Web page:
E-cig might cause cell damage of oral mucosa

Oral Surg Oral Med Oral Pathol Oral Radiol. 2021 Apr;131(4):435-443. doi: 10.1016/j.oooo.2020.11.009. Epub 2020 Nov 19.


Objective: The aim of this study was to investigate cytogenetic and cytotoxic damage through the evaluation of micronuclei (MN) and metanuclear anomalies in the oral mucosa of electronic cigarette (e-cig) users.

Study design: The patients were recruited into 4 groups: e-cig users, smokers, former smokers, and nonsmokers (control). The samples were collected by means of exfoliative cytology of the lateral region of the tongue and the floor of the mouth. The smears obtained were fixed and stained by the Feulgen method for investigation of MN and metanuclear anomalies.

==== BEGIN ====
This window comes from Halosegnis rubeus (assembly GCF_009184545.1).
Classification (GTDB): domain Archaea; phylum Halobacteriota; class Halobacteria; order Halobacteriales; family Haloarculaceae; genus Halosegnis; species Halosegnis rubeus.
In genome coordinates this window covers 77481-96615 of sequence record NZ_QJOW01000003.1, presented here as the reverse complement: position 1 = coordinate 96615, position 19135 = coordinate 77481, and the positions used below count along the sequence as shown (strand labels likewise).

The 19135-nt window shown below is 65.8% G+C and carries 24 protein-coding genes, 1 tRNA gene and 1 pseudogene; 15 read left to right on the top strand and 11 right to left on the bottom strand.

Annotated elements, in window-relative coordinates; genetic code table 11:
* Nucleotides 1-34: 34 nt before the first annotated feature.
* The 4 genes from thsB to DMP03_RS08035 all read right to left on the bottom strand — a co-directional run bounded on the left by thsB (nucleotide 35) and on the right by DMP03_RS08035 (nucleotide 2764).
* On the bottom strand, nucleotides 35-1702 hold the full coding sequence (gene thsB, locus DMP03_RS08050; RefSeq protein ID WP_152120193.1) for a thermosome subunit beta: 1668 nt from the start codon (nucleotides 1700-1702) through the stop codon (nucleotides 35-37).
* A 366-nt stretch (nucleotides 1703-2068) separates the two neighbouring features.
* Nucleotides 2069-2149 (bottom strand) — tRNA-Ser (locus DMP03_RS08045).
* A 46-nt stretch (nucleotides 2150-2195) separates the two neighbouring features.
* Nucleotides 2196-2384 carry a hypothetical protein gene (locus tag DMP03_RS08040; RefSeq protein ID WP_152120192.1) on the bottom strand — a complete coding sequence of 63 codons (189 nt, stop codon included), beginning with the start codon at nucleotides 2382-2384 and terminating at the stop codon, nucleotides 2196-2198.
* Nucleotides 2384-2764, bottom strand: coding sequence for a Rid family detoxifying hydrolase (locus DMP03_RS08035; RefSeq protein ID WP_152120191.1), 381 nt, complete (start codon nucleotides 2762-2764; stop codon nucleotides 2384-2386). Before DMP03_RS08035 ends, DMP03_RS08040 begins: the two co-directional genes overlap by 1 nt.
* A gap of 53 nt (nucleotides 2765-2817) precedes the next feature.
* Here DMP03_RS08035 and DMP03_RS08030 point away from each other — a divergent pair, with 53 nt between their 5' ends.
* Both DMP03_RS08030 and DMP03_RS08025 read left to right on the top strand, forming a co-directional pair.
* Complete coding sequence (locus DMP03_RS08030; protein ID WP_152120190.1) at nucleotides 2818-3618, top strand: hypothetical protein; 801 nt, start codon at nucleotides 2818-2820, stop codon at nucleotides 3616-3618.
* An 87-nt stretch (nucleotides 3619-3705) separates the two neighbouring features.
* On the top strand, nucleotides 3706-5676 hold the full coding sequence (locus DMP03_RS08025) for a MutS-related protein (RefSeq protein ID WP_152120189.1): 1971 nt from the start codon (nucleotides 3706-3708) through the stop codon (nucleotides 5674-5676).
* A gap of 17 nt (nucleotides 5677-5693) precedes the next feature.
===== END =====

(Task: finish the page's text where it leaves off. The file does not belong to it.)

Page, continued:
Results: A significant difference was observed for MN frequency only between the smoker and control groups. As for metanuclear anomalies, significant differences were observed: karyolysis between: smokers and control, e-cig and control, as well as former smokers; karyorrhexis: between smoker and control; binucleation: between e-cig and former smoker, as well as control; broken eggs: between e-cig and all other groups; nuclear bud: between e-cig and former smokers, as well as control.

Conclusions: E-cig and alcohol users presented genotoxicity and cytotoxicity in the oral mucosa cells. The use of e-cigs and alcohol by former smokers can cause more damage to the cells of the oral mucosa compared to those who have not used e-cigs.

MeSH terms

  • Alcohol Drinking
  • DNA Damage
  • Electronic Nicotine Delivery Systems*
  • Humans
  • Mouth Mucosa